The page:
Local credit managers tend to be highly driven, often competitive individuals, and some of them might view the extra layer between them and the regional managers as an nitiative that restrains their career development and leave the company. Furthermore, local branch general managers (GM) might view the SMCM as a threat to their direct authority over the branch credit manager. This is especially true if certain low-performance managers are laid-off as a result of reducing functional redundancies.

Branch GMs might find this particularly disruptive to their goals of increasing sales, as they lose relationships that they have found accommodating to their business goals thus far. Therefore, aside from creating some temporary distractions in the reporting lines and some potential attrition among employees, the proposed structural changes to the credit function are unlikely to create a large negative backlash for John Culbert and Ferguson in general.

It is important to explore alternative solutions to the problems identified by Culbert and his team. One of the overarching themes was that there was lack of coordination and information sharing among credit managers from different KOBs. Furthermore, there was general consensus that managers could benefit from more credit training. These challenges could be assuaged through the implementation of frequent workshops and training seminars for credit managers (CM) within same geography, which could increase team work and coordination across KOBs.

Further, the A-rated CMs could be incentivized or asked to train B-or-C-rated CMs, which will allow for the establishment of formal and informal mentorship structures and facilitate a culture of more open communication. Solutions and Action Plan It is safe to assume that organizational changes of the proposed caliber typically diverge from the known norms and behavioral patterns at the company, and are likely to have a high impact on the informal organization and culture.

Therefore, the employees should not be left to interpret the changes alone. It is crucial that serious consideration be given to the impact of changes on power relations among groups and how the existing people will fit into the new plan. As such, all changes will have to be carefully communicated to all affected constituents. The first step in the action plan will be to determine the availability of sufficient number of A-rated CMs in a given market before the implementation of the Charlotte Pilot model can occur.

It is evident that a highly-skilled CM ( A-player) is needed for the SMCM function to be successful. If no A-rated managers are readily available in the area, Ferguson will have to find A-rated managers from other markets who are willing to relocate. The second step is to explain the process to key branch managers in the market prior to implementing the new function. Ideally, the new SMCM will be introduced to all branch GMs as a resource and go-to person for more complex credit cases and a more senior point of contact with clients.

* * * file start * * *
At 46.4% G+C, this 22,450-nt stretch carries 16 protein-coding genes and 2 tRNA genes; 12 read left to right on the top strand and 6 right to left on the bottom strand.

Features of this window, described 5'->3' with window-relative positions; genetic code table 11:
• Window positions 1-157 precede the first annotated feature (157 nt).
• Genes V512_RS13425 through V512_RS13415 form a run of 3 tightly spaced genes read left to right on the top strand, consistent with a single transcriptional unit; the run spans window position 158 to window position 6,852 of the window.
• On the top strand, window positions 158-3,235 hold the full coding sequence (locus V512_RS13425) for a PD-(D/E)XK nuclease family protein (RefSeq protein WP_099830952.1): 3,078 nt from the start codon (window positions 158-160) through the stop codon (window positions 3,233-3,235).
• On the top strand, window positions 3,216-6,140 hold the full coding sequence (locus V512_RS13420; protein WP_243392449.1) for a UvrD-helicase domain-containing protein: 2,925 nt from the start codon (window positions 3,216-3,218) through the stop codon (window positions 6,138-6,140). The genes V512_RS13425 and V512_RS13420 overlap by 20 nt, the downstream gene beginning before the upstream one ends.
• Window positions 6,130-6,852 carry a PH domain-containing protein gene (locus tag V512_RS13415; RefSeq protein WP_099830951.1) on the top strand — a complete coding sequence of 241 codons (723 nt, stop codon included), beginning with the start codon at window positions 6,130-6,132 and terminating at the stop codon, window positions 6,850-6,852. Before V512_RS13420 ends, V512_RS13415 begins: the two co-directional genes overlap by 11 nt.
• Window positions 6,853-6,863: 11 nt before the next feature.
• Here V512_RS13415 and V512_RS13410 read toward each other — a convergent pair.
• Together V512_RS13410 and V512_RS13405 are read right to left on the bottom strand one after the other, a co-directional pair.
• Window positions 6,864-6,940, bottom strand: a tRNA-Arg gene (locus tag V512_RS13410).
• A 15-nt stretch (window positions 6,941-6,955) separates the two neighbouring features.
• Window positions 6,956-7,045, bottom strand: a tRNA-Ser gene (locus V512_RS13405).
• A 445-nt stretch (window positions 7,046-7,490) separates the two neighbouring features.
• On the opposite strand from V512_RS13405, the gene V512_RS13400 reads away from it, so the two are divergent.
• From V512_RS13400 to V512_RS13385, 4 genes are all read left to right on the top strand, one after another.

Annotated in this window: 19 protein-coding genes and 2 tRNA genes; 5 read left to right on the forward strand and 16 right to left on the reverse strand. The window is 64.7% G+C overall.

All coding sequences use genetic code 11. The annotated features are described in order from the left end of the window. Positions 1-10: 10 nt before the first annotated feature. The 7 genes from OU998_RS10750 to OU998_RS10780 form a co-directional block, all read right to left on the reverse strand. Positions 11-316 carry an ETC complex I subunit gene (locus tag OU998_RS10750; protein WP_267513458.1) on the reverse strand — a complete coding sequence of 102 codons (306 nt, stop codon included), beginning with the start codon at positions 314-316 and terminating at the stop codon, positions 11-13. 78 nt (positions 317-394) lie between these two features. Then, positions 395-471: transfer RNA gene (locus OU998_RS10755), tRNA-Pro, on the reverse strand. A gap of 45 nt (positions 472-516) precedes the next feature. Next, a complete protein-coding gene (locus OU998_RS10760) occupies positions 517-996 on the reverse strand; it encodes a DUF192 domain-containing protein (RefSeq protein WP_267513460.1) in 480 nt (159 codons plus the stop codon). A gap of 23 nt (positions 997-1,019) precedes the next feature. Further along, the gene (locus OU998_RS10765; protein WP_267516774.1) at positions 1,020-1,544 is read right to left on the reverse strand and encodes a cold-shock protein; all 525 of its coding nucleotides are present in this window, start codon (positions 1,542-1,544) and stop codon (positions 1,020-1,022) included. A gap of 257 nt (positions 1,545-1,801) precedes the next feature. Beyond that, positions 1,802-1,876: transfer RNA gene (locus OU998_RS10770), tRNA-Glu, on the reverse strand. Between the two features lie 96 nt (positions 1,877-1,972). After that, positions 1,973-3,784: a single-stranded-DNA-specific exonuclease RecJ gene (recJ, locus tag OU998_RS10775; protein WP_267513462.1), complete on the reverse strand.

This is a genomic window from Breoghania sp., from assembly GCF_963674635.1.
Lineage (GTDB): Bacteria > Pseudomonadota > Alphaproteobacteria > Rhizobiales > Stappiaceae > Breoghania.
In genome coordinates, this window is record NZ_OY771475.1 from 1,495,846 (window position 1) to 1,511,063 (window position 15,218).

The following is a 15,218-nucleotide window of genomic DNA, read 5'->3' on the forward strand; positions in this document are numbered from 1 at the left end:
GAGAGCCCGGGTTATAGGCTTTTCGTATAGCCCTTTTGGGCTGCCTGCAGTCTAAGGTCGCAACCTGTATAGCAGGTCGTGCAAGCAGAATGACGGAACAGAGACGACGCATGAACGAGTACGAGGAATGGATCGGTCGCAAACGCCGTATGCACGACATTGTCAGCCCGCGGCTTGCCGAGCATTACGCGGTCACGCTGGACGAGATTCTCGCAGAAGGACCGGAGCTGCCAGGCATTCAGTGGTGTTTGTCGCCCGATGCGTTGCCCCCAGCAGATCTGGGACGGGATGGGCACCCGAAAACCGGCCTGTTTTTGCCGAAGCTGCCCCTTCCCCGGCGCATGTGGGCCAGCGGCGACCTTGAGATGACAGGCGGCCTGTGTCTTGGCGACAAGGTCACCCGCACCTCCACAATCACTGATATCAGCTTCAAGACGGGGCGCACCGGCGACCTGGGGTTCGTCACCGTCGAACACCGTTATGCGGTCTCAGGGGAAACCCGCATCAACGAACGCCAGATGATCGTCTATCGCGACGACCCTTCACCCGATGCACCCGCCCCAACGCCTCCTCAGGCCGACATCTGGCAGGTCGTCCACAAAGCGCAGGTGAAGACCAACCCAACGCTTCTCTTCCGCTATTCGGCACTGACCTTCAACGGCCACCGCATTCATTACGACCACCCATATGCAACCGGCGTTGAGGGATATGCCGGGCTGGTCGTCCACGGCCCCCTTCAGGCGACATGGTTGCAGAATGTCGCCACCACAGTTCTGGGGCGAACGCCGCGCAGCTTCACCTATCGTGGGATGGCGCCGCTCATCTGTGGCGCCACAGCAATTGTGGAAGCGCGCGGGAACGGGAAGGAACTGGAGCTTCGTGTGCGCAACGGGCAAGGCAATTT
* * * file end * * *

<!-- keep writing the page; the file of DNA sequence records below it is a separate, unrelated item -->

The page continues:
It is important to secure the buy-in from the branch GMs are they have direct authority over the branch CMs and as such are most likely to resist any changes. Some GMs have long-lasting relationships with their branch CMs and will be very hesitant to replace them. There is even some evidence as to CMs who are kept in their jobs, despite lacking the requisite qualifications, due solely to the branch GMs sponsorship. SMCMs will assume branch GMs that they have the same objectives of increasing sales growth, timely collections, and fostering client relationships.

The next step is to discuss the change with CMs directly. There is real potential for CMs to feel intimidated by the proposed changes. On the surface, the SMCM function could appear to add more oversight to local branch CMs, and to ambitious employees, a counterproductive, additional layer between them and the regional CM. However, the SMCM function needs to be rebranded as a mechanism that allows local CMs greater autonomy and independence, while allowing access to an experienced manager in the same market for faster problem resolution and professional advancement.

To evaluate the effectiveness of the plan, Ferguson can review how well the SMCM are coordinating CMs in the local market to counter the expected declines in the construction businesses. The SMCM should recognize that construction-focused KOBs will benefit from more attention to collection practices and workout, which could preserve value as the economic environment deteriorates. Further, Ferguson can re-evaluate the CM staff across the company and look for marked improvement in the quality of CMs due the knowledge sharing and training initiatives implemented by the SMCMs at the market level.